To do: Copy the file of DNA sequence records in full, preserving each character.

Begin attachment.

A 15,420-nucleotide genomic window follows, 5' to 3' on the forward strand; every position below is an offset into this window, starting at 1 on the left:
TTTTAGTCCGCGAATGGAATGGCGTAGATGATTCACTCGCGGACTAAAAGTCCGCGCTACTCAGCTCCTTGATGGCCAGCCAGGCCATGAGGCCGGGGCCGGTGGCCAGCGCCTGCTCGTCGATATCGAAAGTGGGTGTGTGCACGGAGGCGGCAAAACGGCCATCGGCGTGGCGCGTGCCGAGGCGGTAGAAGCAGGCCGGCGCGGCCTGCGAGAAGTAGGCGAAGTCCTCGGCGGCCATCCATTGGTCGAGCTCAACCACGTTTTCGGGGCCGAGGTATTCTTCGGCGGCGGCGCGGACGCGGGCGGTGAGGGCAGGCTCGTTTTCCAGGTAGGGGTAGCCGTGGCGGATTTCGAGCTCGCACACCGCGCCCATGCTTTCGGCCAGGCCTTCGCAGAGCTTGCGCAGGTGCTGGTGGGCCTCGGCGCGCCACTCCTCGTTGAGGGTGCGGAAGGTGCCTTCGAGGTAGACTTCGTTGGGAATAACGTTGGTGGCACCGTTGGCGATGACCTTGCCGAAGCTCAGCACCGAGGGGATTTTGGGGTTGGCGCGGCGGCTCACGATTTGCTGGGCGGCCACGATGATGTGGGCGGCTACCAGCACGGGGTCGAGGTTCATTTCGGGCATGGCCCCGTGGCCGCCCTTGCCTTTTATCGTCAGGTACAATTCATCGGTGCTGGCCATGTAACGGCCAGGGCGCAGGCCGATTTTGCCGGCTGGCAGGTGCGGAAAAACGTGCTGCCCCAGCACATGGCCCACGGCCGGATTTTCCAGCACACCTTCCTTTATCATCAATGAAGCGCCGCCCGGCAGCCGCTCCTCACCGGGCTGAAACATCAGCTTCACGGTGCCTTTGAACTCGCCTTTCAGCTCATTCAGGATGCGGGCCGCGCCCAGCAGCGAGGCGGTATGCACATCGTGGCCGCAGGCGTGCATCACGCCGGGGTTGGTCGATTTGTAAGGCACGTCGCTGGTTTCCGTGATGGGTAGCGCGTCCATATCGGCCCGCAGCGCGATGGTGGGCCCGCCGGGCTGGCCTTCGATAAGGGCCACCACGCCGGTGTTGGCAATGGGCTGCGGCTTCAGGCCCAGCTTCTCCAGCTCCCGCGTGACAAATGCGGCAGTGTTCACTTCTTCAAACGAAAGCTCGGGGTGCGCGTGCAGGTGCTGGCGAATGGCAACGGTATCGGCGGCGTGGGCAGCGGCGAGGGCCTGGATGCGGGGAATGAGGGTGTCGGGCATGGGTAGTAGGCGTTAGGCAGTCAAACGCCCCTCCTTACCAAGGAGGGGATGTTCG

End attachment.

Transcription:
A 15,420-nucleotide genomic window follows, 5' to 3' on the forward strand; every position below is an offset into this window, starting at 1 on the left:
TTTTAGTCCGCGAATGGAATGGCGTAGATGATTCACTCGCGGACTAAAAGTCCGCGCTACTCAGCTCCTTGATGGCCAGCCAGGCCATGAGGCCGGGGCCGGTGGCCAGCGCCTGCTCGTCGATATCGAAAGTGGGTGTGTGCACGGAGGCGGCAAAACGGCCATCGGCGTGGCGCGTGCCGAGGCGGTAGAAGCAGGCCGGCGCGGCCTGCGAGAAGTAGGCGAAGTCCTCGGCGGCCATCCATTGGTCGAGCTCAACCACGTTTTCGGGGCCGAGGTATTCTTCGGCGGCGGCGCGGACGCGGGCGGTGAGGGCAGGCTCGTTTTCCAGGTAGGGGTAGCCGTGGCGGATTTCGAGCTCGCACACCGCGCCCATGCTTTCGGCCAGGCCTTCGCAGAGCTTGCGCAGGTGCTGGTGGGCCTCGGCGCGCCACTCCTCGTTGAGGGTGCGGAAGGTGCCTTCGAGGTAGACTTCGTTGGGAATAACGTTGGTGGCACCGTTGGCGATGACCTTGCCGAAGCTCAGCACCGAGGGGATTTTGGGGTTGGCGCGGCGGCTCACGATTTGCTGGGCGGCCACGATGATGTGGGCGGCTACCAGCACGGGGTCGAGGTTCATTTCGGGCATGGCCCCGTGGCCGCCCTTGCCTTTTATCGTCAGGTACAATTCATCGGTGCTGGCCATGTAACGGCCAGGGCGCAGGCCGATTTTGCCGGCTGGCAGGTGCGGAAAAACGTGCTGCCCCAGCACATGGCCCACGGCCGGATTTTCCAGCACACCTTCCTTTATCATCAATGAAGCGCCGCCCGGCAGCCGCTCCTCACCGGGCTGAAACATCAGCTTCACGGTGCCTTTGAACTCGCCTTTCAGCTCATTCAGGATGCGGGCCGCGCCCAGCAGCGAGGCGGTATGCACATCGTGGCCGCAGGCGTGCATCACGCCGGGGTTGGTCGATTTGTAAGGCACGTCGCTGGTTTCCGTGATGGGTAGCGCGTCCATATCGGCCCGCAGCGCGATGGTGGGCCCGCCGGGCTGGCCTTCGATAAGGGCCACCACGCCGGTGTTGGCAATGGGCTGCGGCTTCAGGCCCAGCTTCTCCAGCTCCCGCGTGACAAATGCGGCAGTGTTCACTTCTTCAAACGAAAGCTCGGGGTGCGCGTGCAGGTGCTGGCGAATGGCAACGGTATCGGCGGCGTGGGCAGCGGCGAGGGCCTGGATGCGGGGAATGAGGGTGTCGGGCATGGGTAGTAGGCGTTAGGCAGTCAAACGCCCCTCCTTACCAAGGAGGGGATGTTCG